• Flirting with the Russian dictator Vladimir Putin, holding him up as more of a model for America and Americans than Barack Obama;
  • A poorly thought out and hastily rolled out travel ban (later struck down by the courts) that created chaos (and protests) in American airports;
  • Caught in lie after lie in public pronouncements as president, in a sort of milieu of “alternative facts” that do not bear up under scrutiny.

Clearly Trump has contributed much to the coarsening of American public life. I am sort of amazed that anyone would vote for Trump after so many missteps and gaffes. Many candidates have suffered political death for less.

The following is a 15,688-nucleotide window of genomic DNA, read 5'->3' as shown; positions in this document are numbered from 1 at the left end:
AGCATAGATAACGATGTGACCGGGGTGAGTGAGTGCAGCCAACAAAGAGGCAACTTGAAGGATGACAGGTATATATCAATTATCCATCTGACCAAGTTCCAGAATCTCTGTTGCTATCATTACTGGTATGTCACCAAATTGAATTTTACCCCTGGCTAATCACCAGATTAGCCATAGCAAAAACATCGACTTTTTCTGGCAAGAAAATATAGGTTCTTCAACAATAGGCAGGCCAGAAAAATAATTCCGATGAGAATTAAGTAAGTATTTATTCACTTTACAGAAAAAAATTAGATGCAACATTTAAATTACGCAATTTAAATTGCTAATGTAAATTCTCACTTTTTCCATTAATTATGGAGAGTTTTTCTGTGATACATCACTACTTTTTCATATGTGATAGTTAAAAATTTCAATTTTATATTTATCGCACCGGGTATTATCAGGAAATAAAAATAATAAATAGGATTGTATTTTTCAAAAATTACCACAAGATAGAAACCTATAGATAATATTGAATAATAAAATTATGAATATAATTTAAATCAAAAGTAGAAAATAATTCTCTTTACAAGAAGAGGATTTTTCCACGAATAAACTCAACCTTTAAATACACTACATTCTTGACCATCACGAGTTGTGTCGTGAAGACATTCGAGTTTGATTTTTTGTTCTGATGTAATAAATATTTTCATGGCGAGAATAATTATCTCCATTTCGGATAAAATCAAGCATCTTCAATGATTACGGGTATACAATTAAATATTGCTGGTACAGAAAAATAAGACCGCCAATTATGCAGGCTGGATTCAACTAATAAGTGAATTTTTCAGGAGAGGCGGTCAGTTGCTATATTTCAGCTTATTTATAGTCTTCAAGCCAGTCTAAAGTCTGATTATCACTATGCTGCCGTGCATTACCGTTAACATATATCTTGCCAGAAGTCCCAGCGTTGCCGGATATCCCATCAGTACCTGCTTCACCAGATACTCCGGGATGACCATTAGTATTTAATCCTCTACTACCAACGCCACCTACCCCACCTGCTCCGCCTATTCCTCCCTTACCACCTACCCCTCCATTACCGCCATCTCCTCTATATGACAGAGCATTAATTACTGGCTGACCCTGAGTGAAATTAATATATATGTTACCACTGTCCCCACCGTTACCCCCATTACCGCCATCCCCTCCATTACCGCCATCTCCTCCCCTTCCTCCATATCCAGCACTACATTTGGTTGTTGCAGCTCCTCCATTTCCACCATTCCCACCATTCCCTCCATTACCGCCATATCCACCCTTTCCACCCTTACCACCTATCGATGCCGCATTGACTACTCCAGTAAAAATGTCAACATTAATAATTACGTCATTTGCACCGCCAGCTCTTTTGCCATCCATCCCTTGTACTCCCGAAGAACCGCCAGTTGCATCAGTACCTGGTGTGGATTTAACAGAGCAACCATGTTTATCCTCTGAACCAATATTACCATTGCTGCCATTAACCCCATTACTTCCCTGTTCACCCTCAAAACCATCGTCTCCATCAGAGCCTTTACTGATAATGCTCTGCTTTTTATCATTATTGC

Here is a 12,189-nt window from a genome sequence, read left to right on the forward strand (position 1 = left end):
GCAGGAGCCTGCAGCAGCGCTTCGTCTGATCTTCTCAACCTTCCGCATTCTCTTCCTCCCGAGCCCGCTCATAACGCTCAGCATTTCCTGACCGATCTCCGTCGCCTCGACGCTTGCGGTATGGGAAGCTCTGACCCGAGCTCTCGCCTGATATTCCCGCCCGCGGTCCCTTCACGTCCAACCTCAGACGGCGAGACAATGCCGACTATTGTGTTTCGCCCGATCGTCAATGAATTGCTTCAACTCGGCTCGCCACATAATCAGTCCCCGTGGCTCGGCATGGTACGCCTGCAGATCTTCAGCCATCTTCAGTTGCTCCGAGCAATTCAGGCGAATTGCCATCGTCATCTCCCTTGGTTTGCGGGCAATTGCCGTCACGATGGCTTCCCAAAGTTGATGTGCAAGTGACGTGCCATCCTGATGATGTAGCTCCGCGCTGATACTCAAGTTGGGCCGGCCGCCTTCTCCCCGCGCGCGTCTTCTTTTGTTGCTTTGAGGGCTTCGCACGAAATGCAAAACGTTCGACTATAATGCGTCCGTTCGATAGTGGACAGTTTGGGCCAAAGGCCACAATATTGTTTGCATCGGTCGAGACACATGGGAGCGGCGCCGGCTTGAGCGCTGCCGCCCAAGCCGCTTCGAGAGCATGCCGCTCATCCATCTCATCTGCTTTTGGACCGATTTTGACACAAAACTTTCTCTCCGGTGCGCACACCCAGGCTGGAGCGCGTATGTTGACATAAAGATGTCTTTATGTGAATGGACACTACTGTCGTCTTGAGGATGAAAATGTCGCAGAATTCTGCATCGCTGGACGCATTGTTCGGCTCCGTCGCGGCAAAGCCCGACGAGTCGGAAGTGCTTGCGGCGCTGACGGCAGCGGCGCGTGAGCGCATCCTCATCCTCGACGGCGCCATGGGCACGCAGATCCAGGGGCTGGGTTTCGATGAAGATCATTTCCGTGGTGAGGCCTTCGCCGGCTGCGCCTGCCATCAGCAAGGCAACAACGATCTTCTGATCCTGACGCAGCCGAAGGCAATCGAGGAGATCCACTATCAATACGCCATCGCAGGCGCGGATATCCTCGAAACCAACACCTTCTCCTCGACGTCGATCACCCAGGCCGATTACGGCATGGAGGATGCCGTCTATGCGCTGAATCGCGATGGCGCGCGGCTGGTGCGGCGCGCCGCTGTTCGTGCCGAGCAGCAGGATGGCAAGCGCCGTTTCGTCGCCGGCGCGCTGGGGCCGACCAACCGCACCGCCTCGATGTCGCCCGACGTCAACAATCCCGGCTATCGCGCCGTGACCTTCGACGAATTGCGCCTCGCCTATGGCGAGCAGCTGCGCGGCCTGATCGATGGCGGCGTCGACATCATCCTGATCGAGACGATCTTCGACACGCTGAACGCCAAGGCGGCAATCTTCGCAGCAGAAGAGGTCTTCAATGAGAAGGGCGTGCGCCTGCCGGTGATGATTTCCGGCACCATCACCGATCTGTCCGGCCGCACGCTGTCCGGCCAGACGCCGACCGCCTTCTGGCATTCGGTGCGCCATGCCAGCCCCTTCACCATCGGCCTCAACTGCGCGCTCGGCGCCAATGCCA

A friend of mine who likes Trump said to me, “We live in the Kardashian era of reality TV in America. Trump is necessary therefore in order to beat Hillary in the general election. The ills Trump brings are survivable and worth it to win. We are not electing a pope.” Alas. We shall see how this Faustian bargain some conservatives have with Donald Trump works out over the next few years. “He might be a bully and a world-class narcissist, and I wish he would get off Twitter and shut his mouth sometimes, but he will give us conservative pro-2nd amendment judges and an immigration crackdown!” These Republicans have sold their souls to Donald Trump. We shall see how that works out in the end.